“Dati, nangyari na ayokong hawakan yung grocery so I was watching my mom clean the groceries. Kunwari, napunasan niya na, diba. Huhugasan ko ulit… I’m afraid, so ang nangyayari, I don’t hold the [groceries] unless napunasan na siya,” she recalled.
But even after thorough disinfection, she would still be compelled to sanitize them all over again.
“Kasi parang baka may na-miss ka, or baka hindi enough. Tapos parang ang mahirap doon kasi, wala namang magsasabi sayo na enough na ‘yun.”
People have gotten more observant of COVID-19 protocols like the 20-second hand washing rule, but those with OCD do more than what is required because avoiding their compulsive hand washing or sanitation would consequently make them spiral into thoughts of death and the possibility of contaminating their loved ones.
“I am clean but it’s more than that. Kasi parang nai-imagine ko nga sila (germs) na pumapasok sa’kin. Like, there is this image in my mind. Pag ini-imagine mo, you can’t really hold them, you don’t know how to. So because of that there’s a compulsion to do it,” Sofia said.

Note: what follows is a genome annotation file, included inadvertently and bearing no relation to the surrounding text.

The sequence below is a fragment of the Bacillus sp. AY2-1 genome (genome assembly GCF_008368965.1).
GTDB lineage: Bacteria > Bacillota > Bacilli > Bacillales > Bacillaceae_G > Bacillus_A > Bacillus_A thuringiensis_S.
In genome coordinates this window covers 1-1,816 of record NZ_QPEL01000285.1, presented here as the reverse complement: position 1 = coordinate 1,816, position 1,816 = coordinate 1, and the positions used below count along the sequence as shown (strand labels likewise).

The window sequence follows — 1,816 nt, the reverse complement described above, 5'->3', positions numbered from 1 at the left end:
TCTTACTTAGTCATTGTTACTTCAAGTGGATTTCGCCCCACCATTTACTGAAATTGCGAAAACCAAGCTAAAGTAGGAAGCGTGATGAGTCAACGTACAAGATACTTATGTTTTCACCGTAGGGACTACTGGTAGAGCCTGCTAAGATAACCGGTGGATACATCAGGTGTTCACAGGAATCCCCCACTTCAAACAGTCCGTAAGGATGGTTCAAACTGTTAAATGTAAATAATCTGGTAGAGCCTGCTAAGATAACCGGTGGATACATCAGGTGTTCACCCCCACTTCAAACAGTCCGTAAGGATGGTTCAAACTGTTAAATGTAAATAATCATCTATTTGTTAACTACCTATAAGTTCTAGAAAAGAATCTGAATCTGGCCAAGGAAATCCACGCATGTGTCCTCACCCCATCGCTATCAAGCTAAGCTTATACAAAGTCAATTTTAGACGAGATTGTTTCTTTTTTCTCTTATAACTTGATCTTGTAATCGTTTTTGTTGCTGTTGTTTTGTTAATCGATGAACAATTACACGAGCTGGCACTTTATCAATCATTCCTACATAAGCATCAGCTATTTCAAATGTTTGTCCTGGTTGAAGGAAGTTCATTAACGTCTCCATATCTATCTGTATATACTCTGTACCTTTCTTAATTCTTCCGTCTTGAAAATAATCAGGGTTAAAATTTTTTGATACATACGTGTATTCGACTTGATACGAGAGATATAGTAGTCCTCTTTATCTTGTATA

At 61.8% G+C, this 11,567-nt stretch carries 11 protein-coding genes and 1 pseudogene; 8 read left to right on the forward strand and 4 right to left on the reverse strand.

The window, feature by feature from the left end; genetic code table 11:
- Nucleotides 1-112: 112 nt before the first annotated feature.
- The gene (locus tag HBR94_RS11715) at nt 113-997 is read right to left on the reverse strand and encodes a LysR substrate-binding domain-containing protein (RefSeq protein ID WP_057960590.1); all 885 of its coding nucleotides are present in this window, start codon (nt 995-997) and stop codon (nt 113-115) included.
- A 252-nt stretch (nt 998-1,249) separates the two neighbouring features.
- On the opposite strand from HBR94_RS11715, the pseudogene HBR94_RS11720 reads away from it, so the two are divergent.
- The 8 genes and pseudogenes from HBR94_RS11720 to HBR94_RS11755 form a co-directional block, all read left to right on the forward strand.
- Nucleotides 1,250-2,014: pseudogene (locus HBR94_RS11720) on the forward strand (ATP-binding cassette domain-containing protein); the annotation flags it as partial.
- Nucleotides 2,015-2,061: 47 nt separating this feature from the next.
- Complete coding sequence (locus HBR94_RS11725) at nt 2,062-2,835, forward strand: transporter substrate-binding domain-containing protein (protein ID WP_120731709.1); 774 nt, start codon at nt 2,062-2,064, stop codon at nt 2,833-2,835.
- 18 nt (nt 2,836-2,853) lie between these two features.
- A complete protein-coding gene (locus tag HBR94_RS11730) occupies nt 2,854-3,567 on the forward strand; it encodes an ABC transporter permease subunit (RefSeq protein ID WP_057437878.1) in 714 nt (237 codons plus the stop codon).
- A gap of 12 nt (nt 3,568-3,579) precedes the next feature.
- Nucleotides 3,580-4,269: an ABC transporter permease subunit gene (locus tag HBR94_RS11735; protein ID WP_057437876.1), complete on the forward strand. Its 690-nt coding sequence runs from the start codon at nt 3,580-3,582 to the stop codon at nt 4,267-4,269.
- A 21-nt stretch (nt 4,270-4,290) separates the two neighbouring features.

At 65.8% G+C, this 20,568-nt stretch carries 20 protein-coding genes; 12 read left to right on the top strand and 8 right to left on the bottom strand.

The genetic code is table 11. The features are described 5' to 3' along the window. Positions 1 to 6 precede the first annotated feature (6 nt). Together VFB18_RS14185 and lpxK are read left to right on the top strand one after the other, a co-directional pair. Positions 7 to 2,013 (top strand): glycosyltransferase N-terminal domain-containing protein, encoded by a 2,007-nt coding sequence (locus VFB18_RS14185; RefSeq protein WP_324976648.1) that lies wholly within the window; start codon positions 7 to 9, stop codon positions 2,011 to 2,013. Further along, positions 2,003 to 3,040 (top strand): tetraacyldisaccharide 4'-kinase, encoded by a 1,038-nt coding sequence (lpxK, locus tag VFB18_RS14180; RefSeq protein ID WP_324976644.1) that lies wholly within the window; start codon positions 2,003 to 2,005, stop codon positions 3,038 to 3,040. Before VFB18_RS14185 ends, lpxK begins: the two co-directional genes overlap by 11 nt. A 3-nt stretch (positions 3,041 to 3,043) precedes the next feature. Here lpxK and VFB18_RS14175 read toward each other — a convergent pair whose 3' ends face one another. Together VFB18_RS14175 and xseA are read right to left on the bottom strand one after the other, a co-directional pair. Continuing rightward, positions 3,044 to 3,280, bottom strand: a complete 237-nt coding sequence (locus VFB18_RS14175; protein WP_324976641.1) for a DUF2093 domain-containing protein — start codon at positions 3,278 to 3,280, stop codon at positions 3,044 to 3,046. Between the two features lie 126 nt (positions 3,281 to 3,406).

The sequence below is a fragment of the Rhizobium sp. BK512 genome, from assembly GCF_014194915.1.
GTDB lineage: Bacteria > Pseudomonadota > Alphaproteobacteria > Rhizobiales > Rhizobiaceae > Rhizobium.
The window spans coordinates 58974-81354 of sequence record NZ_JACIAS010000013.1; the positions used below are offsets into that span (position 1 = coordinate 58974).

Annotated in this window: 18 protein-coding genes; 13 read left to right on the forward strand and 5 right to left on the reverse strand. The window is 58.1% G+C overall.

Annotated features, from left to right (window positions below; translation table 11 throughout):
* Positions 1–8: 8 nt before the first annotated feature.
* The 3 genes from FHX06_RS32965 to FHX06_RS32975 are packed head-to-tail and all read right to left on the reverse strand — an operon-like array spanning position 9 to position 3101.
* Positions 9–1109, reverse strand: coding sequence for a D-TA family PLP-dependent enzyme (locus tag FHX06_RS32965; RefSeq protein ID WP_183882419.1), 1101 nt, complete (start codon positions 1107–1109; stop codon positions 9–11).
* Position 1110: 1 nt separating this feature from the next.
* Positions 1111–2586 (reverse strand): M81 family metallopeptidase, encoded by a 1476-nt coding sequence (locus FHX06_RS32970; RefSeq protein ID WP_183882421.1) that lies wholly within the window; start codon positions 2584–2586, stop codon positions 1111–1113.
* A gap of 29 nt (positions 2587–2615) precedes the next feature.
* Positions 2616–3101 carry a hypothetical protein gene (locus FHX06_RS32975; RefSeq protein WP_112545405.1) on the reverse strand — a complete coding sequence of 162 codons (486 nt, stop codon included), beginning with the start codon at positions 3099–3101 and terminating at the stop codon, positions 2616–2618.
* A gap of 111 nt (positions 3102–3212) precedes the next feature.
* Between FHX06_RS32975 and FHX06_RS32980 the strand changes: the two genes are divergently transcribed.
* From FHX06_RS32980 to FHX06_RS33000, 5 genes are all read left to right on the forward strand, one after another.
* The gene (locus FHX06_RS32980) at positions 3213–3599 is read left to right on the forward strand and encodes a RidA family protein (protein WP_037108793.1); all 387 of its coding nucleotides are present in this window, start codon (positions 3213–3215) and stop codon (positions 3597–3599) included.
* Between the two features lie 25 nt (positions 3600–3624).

Penaflorida clarifies that OCD is different from people who are just merely clean as they don’t experience “significant anxiety or distress” because of it and it is not “consuming” their time.
The real illness causes “poor quality of life,” and could spoil human relationships, she said.
“It can be really severe and debilitating to them kasi just imagine, having these obsessions [that are] constantly on your mind. Diba these obsessions are very intrusive. They are repeatedly coming even if you don’t want it. So just to ease the obsession, they must perform the compulsion to ease the stress,” Peñaflorida said.